I think my past worries are more or less the same as my current worries. I want people to love and connect with my music. I am eternally insecure and thrive on the feedback I receive after a record is finished. My biggest fear is that I will be forgotten. Music is what I know. It is my mission and my passion and the thought of having to make a living any other way is a fear I face and quickly attempt to dispel. I have to put faith in the fact that I have been blessed to maintain my role in the art and business of music and grow over the years.
That said, I am raising a daughter now and I want her to grow up in a world where I can teach her the value of pursuing her passion and that there is success available to a person when they do so.
You recently said you started doing your own social media. Was it daunting to take that over and what was your initial reaction to stepping into that world?
This was back in 2012 and it was daunting initially. The hardest thing for me now is winding down from it and trying to keep myself from treating social media like drip-feed drugs. Checking a phone compulsively for feedback is a dangerous game and one I have not quite mastered.
You recently saw Fleetwood Mac live. How was that? Are you a big fan?
I grew up on Fleetwood Mac. I’ve had the joy of collaborating with Mick and meeting Stevie. As a fan of classic rock I’ve seen many heritage acts and Fleetwood are one of the few I feel still embody the essence of a live band putting everything they have on the line. I was beyond impressed.
What’s your favorite rumor about yourself that wasn’t true?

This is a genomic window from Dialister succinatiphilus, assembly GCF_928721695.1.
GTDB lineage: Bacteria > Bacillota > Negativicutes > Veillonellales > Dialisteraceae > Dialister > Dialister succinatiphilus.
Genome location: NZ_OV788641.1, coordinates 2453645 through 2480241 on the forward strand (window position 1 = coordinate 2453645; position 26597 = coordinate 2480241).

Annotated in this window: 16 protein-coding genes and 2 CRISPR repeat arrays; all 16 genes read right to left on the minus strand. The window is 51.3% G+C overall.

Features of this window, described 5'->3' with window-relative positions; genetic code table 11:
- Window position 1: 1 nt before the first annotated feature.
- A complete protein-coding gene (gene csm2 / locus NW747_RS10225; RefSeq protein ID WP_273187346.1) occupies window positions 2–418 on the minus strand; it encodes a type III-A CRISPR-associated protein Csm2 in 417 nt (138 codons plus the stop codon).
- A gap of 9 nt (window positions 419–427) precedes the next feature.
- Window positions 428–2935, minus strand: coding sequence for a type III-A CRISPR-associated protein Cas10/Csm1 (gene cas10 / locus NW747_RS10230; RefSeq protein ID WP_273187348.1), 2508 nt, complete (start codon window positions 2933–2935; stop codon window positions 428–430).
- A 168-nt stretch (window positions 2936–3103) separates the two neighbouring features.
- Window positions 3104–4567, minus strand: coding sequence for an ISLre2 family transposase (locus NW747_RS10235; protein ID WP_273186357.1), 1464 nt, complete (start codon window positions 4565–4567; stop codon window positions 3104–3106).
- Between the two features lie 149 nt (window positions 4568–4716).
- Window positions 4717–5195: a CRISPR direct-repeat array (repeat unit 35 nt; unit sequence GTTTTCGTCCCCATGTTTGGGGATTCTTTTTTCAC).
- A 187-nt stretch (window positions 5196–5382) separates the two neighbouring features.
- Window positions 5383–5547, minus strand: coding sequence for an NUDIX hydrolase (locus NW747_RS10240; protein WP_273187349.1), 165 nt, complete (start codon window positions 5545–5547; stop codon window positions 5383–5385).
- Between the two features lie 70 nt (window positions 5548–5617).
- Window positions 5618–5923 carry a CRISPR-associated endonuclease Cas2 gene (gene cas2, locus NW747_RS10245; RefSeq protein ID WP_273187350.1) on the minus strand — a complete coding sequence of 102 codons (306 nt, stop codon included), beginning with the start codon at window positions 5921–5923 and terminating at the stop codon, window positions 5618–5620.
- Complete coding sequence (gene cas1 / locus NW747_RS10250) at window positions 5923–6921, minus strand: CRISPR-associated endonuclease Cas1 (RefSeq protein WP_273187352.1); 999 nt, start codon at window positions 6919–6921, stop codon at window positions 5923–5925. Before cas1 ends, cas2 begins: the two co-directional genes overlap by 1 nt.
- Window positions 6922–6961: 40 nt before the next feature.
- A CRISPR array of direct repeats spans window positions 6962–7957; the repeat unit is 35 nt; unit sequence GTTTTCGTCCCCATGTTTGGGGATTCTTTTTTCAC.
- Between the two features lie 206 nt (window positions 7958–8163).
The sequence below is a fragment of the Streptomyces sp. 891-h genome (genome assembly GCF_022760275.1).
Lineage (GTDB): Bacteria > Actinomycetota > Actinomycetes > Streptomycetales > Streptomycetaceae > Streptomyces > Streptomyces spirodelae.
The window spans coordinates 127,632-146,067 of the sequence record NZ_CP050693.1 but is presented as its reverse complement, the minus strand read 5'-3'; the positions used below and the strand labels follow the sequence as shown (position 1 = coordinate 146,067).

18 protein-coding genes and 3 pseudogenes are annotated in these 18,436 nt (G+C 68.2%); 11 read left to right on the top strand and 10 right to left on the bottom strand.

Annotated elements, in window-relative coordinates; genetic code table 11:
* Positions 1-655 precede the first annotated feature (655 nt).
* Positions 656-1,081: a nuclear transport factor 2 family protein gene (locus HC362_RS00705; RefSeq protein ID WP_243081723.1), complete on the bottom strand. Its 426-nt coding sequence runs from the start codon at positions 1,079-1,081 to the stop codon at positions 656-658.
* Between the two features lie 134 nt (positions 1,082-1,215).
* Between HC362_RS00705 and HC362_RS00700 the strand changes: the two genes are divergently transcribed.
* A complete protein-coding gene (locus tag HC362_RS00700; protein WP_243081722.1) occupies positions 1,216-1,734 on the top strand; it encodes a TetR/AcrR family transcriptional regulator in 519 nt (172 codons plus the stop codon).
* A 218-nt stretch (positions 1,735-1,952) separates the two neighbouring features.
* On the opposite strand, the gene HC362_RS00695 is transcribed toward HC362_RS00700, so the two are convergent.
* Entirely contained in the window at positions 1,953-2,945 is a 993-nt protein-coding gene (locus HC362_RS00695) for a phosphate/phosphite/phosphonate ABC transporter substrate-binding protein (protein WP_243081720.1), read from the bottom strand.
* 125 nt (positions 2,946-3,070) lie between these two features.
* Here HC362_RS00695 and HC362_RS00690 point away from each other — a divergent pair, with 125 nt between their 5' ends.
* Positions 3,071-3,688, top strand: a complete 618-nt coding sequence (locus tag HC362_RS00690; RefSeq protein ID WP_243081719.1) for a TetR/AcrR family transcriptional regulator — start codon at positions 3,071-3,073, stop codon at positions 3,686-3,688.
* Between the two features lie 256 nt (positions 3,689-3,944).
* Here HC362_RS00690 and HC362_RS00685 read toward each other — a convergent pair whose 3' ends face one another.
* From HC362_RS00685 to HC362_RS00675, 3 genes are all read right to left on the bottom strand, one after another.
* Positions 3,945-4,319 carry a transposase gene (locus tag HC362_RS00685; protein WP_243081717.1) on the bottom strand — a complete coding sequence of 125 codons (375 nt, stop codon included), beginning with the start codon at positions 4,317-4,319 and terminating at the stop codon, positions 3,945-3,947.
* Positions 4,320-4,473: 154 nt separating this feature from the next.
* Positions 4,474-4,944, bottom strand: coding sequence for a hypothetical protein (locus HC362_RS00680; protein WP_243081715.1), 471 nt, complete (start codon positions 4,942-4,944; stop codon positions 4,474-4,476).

Well, that is tough question and actually forced me to Google my name followed by the word rumors. The one that really caught my eye was that I was dead, which I assure you I am not.
Do you collect anything, if so, why?
I’m a pretty firm believer in clearing clutter and leaving even your most valuable possessions behind. That said, I still tend to keep tour laminates and hard drives from my album sessions. That’s about it.
In lieu of Jay-Z’s new streaming platform, Tidal. How do you feel about streaming services like that and Spotify?
My opinion on these services is constantly evolving. On one hand, Spotify has been a great partner for me on the Wilderness project and I very much enjoy working with their team and truly appreciate what the model has done to reignite fans’ passion for listening to and sharing music. I also use it regularly. On the other hand there is no denying the revenue that streaming has taken off the table for hard working writers, producers and artists. To truly honor their mission of stemming piracy and bringing music to the masses, streaming service royalty rates must continue to grow and better compensate songwriters and artists who have created the content whose backs their model is built upon.
The days of major labels claiming most of the revenue and then unscrupulously distributing it in a way that primarily benefits them is going to have to change if artists are going to stay on board. Long and short, we need to keep the conversation going.
You can check out Andrew McMahon in the Wilderness project when they come to the National this weekend, pick up tickets here!